3. Find answers.
Based on those passages, try to find an answer to your question. If you don’t find one definitive answer, that’s ok! Often, an essay will be more interesting if your conclusion is more complex. Use your thought process and creativity to make some interesting points about how the piece you’re studying works.
4. Make an argument.
Organize your passages into an argument, one that is compelling to defend. I like structuring essays like an experiment: hypothesis first, followed by evidence, and then your conclusion. In this way, you avoid repetition throughout your paper, and the whole thing will be more interesting and effective.
5. Now that you have an outline, you’re ready to write your paper!
Option 2: Start with a passage
1. Choose a passage.
It can be any passage you found interesting or pretty, or even one you specifically didn’t understand! Try:
- A speech or long block of narration that gives you information about a character. Lady Macbeth’s reaction to Macbeth’s letter in Macbeth gives you a lot of insight to who she is, what she values, and what she wants from the world around her.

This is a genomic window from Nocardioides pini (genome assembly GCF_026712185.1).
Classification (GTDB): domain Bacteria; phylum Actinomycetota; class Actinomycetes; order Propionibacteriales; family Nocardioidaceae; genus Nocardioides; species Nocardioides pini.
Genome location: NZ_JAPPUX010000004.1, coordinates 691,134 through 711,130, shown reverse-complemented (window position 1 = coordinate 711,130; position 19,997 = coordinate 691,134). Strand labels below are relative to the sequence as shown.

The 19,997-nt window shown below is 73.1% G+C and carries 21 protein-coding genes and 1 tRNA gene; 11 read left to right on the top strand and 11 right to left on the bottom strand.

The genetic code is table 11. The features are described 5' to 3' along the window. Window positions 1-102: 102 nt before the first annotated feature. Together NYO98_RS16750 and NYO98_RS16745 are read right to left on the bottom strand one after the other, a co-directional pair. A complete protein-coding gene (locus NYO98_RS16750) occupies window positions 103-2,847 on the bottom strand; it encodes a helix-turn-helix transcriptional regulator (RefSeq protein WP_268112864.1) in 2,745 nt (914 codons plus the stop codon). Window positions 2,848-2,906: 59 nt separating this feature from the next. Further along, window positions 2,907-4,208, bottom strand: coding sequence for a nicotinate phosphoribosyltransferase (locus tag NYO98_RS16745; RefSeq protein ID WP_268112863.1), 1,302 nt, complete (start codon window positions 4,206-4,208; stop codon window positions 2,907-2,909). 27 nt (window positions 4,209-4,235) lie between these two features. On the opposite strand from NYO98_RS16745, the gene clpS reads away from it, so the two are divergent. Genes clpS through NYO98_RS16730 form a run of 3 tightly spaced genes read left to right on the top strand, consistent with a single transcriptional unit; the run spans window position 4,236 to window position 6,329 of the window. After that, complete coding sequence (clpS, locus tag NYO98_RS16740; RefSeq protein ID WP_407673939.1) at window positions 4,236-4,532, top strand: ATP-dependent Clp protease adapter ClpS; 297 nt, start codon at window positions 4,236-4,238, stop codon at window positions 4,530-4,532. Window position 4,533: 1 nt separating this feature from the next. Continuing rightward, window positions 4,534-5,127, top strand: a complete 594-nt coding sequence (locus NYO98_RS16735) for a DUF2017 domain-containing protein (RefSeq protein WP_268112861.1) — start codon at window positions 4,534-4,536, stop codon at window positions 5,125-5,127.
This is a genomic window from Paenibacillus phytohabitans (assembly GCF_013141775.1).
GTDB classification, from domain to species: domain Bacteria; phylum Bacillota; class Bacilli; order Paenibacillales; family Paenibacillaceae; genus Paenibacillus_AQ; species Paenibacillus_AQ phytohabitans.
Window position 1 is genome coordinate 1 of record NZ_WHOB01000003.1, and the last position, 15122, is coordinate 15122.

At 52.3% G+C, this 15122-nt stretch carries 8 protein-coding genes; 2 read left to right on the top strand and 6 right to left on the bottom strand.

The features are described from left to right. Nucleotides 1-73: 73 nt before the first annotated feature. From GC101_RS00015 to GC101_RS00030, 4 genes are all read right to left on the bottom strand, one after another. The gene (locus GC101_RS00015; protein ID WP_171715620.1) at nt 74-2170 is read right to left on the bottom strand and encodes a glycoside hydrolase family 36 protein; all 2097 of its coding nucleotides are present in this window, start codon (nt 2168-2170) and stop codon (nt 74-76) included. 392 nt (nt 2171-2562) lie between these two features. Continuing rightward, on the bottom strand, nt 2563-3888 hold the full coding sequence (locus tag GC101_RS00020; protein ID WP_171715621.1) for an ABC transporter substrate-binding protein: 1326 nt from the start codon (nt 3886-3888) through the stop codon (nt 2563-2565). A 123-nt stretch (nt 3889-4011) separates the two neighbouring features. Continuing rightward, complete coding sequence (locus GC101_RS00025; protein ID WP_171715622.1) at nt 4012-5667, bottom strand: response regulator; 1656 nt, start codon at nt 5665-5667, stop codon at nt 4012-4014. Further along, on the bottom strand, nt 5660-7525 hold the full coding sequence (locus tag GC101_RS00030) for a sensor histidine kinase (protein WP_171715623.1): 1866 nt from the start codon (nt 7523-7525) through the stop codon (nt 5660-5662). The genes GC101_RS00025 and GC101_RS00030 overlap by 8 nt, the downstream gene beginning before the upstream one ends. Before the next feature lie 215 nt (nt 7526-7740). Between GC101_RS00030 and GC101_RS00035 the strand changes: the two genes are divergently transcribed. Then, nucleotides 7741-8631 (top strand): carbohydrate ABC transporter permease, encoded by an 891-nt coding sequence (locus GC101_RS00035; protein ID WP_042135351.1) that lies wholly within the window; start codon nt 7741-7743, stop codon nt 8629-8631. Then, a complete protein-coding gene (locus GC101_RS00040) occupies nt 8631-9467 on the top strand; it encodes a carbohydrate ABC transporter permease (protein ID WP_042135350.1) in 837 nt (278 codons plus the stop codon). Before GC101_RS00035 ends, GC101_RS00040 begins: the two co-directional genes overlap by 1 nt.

- An introduction of a character. The first description of Isabel Archer in The Portrait of a Lady gives you a valuable first impression that evolves over the course of the novel.
- A passage with exciting imagery. The imagery used when Huck watches the sunrise on the river in The Adventures of Huckleberry Finn is vibrantly detailed, which gives you a lot to unpack.
2. Close read the passage.
Close reading is a technique that helps you thoroughly analyze the wording of a text in order to get the most information out of it. Print out the passage and mark it up with your thoughts:
- What do particular lines or phrases mean? Take note on your paper, even if it’s just a guess!
- Are there any words you don’t know? Look them up.